How an employment relationship is qualified is not normally an object of discussion. However, if the relationship’s type has not been stipulated properly, or, if it changes while the relevant agreement is being implemented, legal problems can result – for example, in the event that one of the parties wishes to end the relationship. A management agreement can be terminated without much fuss, but with an employment agreement, dismissal law comes into play. Such a discussion was involved in the following case.

The problem

The employee in question works as a director on the basis of an employment agreement. At a certain point in time, the parties conclude a termination agreement on whose basis the employment agreement is to be ended by mutual consent. The employee’s activities however continue, and the parties in turn negotiate a new agreement. Shortly thereafter, the parties conclude a new agreement, this time: a management agreement, not an employment agreement.

The company subsequently terminates the management agreement. The director however adopts the standpoint that no management agreement is involved, but rather, an employment agreement. He requests the subdistrict court to quash the termination, or to order his client (or, respectively, his employer) to pay him reasonable compensation. He also requests exemption from the competition clause or the award of compensation for the duration of the restrictions under that clause, invoking in this connection the protective provisions provided to employees under employment law.

Qualification of the agreement

The subdistrict court gives short shrift to the director’s assertions. In its judgement, there is no question of an employment agreement. The parties entered into a termination agreement in respect of the employment agreement in effect during the period in question, and the employment agreement was terminated with mutual consent. The parties then entered into negotiations concerning the conclusion of a management agreement. During the period in question, the director continued to execute his activities for the company, for which a remuneration, to be increased by VAT, was agreed; for this reason, neither national insurance contributions nor withholding tax were paid.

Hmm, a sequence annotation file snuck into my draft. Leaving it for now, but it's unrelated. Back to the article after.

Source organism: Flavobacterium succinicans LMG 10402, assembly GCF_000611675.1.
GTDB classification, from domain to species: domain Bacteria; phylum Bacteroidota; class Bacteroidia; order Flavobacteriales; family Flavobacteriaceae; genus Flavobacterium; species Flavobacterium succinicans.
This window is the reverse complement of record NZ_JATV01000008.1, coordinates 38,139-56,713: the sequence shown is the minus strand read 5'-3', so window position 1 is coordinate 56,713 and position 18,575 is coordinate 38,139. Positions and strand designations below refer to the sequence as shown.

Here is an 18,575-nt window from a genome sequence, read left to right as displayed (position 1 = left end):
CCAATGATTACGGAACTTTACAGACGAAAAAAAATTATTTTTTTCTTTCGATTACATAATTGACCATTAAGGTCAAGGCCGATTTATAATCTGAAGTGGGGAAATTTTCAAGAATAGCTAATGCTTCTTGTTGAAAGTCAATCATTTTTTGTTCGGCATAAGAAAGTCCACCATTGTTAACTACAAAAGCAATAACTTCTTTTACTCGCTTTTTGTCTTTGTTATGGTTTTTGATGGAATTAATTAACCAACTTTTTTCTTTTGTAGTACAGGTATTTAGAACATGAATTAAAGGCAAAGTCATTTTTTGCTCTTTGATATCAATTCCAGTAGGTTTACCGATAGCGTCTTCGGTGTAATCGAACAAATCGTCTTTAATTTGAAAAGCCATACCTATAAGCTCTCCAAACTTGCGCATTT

In the view of the subdistrict court, these aspects indicate that the parties envisaged a business collaboration in the form of an agreement for services, which in turn was implemented by both parties.

That the director worked for forty hours per week, that the company was able to give him instructions, and that his activities were largely the same as under the employment agreement: none of these aspects changes this. The director’s attitude during the negotiations is also cited: the director had every opportunity to put his demands on the table concerning the conditions of collaboration, and there was thus no question of his standing ‘with his back to the wall’ such that he had to accept the agreement for services.

Put succinctly, there is no question of an employment agreement, and therefore no question of a voidable termination.

As no termination of employment agreement is involved, there is, in the judgement of the subdistrict court, no reason for awarding reasonable compensation, not to mention the fact that no circumstances are present that could justify such compensation.

Exemption from competition clause

As no employment agreement was involved, the director’s invoking of the protective provisions provided under employment law in respect of the competition clause were also in vain, as such protection applies only where an employment agreement is involved. It was also relevant in this connection that this clause had been agreed between the parties following extensive negotiations, during which it never became plausible that the clause could put the director at an unreasonable disadvantage, meaning that there are no grounds for either termination, limitation or compensation.

In short, the director comes away empty-handed. Nevertheless, the decision confirms that the circumstances in the case – i.e., the intentions of parties at the time of entering into an agreement, but also the way they then implement it in practice – are crucial to the legal qualification of their relationship. In view of this, first entering into an employment agreement and then subsequently entering into a management agreement, does not appear to be the most sensible course of action.